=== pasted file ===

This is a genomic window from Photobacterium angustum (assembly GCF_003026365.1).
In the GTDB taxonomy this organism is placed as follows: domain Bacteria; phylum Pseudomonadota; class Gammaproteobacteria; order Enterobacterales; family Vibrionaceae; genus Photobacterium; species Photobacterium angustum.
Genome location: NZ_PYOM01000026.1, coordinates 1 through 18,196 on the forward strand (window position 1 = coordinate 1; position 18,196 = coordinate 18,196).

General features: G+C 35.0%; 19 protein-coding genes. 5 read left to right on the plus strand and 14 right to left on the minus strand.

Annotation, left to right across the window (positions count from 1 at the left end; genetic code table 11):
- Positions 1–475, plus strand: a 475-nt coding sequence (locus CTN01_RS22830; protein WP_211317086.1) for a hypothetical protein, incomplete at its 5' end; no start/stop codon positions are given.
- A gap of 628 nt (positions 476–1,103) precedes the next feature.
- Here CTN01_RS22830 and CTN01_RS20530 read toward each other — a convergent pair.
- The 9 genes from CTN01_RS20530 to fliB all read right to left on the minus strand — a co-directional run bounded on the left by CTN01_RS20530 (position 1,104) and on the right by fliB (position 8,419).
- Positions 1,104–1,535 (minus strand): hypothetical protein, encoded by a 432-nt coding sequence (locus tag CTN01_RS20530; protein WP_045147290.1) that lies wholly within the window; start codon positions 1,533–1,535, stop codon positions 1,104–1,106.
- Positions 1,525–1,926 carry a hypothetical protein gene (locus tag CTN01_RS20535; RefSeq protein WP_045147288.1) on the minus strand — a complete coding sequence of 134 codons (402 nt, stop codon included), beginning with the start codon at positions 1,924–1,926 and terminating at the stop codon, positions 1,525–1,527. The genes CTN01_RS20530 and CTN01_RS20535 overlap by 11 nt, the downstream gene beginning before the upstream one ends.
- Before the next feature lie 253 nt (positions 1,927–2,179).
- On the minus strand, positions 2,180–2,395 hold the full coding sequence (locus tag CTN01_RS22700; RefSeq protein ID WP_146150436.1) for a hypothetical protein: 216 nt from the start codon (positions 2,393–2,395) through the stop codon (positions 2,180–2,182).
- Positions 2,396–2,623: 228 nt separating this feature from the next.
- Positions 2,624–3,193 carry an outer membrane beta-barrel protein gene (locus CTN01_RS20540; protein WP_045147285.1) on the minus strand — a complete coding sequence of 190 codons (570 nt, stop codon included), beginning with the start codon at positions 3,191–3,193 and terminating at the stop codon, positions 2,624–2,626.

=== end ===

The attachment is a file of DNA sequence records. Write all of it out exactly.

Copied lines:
This is a genomic window from Photobacterium angustum (assembly GCF_003026365.1).
In the GTDB taxonomy this organism is placed as follows: domain Bacteria; phylum Pseudomonadota; class Gammaproteobacteria; order Enterobacterales; family Vibrionaceae; genus Photobacterium; species Photobacterium angustum.
Genome location: NZ_PYOM01000026.1, coordinates 1 through 18,196 on the forward strand (window position 1 = coordinate 1; position 18,196 = coordinate 18,196).

General features: G+C 35.0%; 19 protein-coding genes. 5 read left to right on the plus strand and 14 right to left on the minus strand.

Annotation, left to right across the window (positions count from 1 at the left end; genetic code table 11):
- Positions 1–475, plus strand: a 475-nt coding sequence (locus CTN01_RS22830; protein WP_211317086.1) for a hypothetical protein, incomplete at its 5' end; no start/stop codon positions are given.
- A gap of 628 nt (positions 476–1,103) precedes the next feature.
- Here CTN01_RS22830 and CTN01_RS20530 read toward each other — a convergent pair.
- The 9 genes from CTN01_RS20530 to fliB all read right to left on the minus strand — a co-directional run bounded on the left by CTN01_RS20530 (position 1,104) and on the right by fliB (position 8,419).
- Positions 1,104–1,535 (minus strand): hypothetical protein, encoded by a 432-nt coding sequence (locus tag CTN01_RS20530; protein WP_045147290.1) that lies wholly within the window; start codon positions 1,533–1,535, stop codon positions 1,104–1,106.
- Positions 1,525–1,926 carry a hypothetical protein gene (locus tag CTN01_RS20535; RefSeq protein WP_045147288.1) on the minus strand — a complete coding sequence of 134 codons (402 nt, stop codon included), beginning with the start codon at positions 1,924–1,926 and terminating at the stop codon, positions 1,525–1,527. The genes CTN01_RS20530 and CTN01_RS20535 overlap by 11 nt, the downstream gene beginning before the upstream one ends.
- Before the next feature lie 253 nt (positions 1,927–2,179).
- On the minus strand, positions 2,180–2,395 hold the full coding sequence (locus tag CTN01_RS22700; RefSeq protein ID WP_146150436.1) for a hypothetical protein: 216 nt from the start codon (positions 2,393–2,395) through the stop codon (positions 2,180–2,182).
- Positions 2,396–2,623: 228 nt separating this feature from the next.
- Positions 2,624–3,193 carry an outer membrane beta-barrel protein gene (locus CTN01_RS20540; protein WP_045147285.1) on the minus strand — a complete coding sequence of 190 codons (570 nt, stop codon included), beginning with the start codon at positions 3,191–3,193 and terminating at the stop codon, positions 2,624–2,626.